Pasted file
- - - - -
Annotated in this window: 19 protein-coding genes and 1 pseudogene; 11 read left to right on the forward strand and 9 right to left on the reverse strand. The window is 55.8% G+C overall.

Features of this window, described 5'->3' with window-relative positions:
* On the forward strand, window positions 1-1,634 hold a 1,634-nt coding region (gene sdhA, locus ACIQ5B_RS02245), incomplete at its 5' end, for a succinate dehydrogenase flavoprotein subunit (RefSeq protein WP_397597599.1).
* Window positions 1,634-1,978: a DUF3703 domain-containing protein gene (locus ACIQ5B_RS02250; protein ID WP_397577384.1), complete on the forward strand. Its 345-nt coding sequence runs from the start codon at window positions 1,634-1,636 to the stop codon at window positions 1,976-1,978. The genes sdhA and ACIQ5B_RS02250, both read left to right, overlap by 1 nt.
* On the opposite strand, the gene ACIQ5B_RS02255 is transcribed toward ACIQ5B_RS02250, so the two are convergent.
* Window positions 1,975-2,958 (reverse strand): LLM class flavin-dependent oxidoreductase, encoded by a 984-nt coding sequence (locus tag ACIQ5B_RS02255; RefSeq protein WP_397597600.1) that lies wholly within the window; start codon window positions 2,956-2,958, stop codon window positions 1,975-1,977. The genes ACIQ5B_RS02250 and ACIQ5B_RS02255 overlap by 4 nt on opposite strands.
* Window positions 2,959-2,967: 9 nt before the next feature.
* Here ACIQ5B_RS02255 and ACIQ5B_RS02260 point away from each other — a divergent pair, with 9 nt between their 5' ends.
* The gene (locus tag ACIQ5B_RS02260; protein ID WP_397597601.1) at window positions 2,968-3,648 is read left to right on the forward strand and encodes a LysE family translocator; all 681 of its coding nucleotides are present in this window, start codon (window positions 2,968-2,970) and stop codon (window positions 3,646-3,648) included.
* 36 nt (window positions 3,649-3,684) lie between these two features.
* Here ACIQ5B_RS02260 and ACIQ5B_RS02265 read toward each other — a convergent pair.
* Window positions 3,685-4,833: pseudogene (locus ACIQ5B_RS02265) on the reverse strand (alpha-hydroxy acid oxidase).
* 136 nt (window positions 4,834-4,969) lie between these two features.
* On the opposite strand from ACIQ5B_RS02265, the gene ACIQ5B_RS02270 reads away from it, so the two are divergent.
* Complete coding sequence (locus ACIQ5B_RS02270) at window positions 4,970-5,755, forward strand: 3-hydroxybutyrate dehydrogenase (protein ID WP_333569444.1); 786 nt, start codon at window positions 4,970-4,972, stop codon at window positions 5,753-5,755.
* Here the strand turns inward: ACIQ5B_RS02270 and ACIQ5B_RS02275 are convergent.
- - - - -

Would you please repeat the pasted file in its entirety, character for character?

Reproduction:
Annotated in this window: 19 protein-coding genes and 1 pseudogene; 11 read left to right on the forward strand and 9 right to left on the reverse strand. The window is 55.8% G+C overall.

Features of this window, described 5'->3' with window-relative positions:
* On the forward strand, window positions 1-1,634 hold a 1,634-nt coding region (gene sdhA, locus ACIQ5B_RS02245), incomplete at its 5' end, for a succinate dehydrogenase flavoprotein subunit (RefSeq protein WP_397597599.1).
* Window positions 1,634-1,978: a DUF3703 domain-containing protein gene (locus ACIQ5B_RS02250; protein ID WP_397577384.1), complete on the forward strand. Its 345-nt coding sequence runs from the start codon at window positions 1,634-1,636 to the stop codon at window positions 1,976-1,978. The genes sdhA and ACIQ5B_RS02250, both read left to right, overlap by 1 nt.
* On the opposite strand, the gene ACIQ5B_RS02255 is transcribed toward ACIQ5B_RS02250, so the two are convergent.
* Window positions 1,975-2,958 (reverse strand): LLM class flavin-dependent oxidoreductase, encoded by a 984-nt coding sequence (locus tag ACIQ5B_RS02255; RefSeq protein WP_397597600.1) that lies wholly within the window; start codon window positions 2,956-2,958, stop codon window positions 1,975-1,977. The genes ACIQ5B_RS02250 and ACIQ5B_RS02255 overlap by 4 nt on opposite strands.
* Window positions 2,959-2,967: 9 nt before the next feature.
* Here ACIQ5B_RS02255 and ACIQ5B_RS02260 point away from each other — a divergent pair, with 9 nt between their 5' ends.
* The gene (locus tag ACIQ5B_RS02260; protein ID WP_397597601.1) at window positions 2,968-3,648 is read left to right on the forward strand and encodes a LysE family translocator; all 681 of its coding nucleotides are present in this window, start codon (window positions 2,968-2,970) and stop codon (window positions 3,646-3,648) included.
* 36 nt (window positions 3,649-3,684) lie between these two features.
* Here ACIQ5B_RS02260 and ACIQ5B_RS02265 read toward each other — a convergent pair.
* Window positions 3,685-4,833: pseudogene (locus ACIQ5B_RS02265) on the reverse strand (alpha-hydroxy acid oxidase).
* 136 nt (window positions 4,834-4,969) lie between these two features.
* On the opposite strand from ACIQ5B_RS02265, the gene ACIQ5B_RS02270 reads away from it, so the two are divergent.
* Complete coding sequence (locus ACIQ5B_RS02270) at window positions 4,970-5,755, forward strand: 3-hydroxybutyrate dehydrogenase (protein ID WP_333569444.1); 786 nt, start codon at window positions 4,970-4,972, stop codon at window positions 5,753-5,755.
* Here the strand turns inward: ACIQ5B_RS02270 and ACIQ5B_RS02275 are convergent.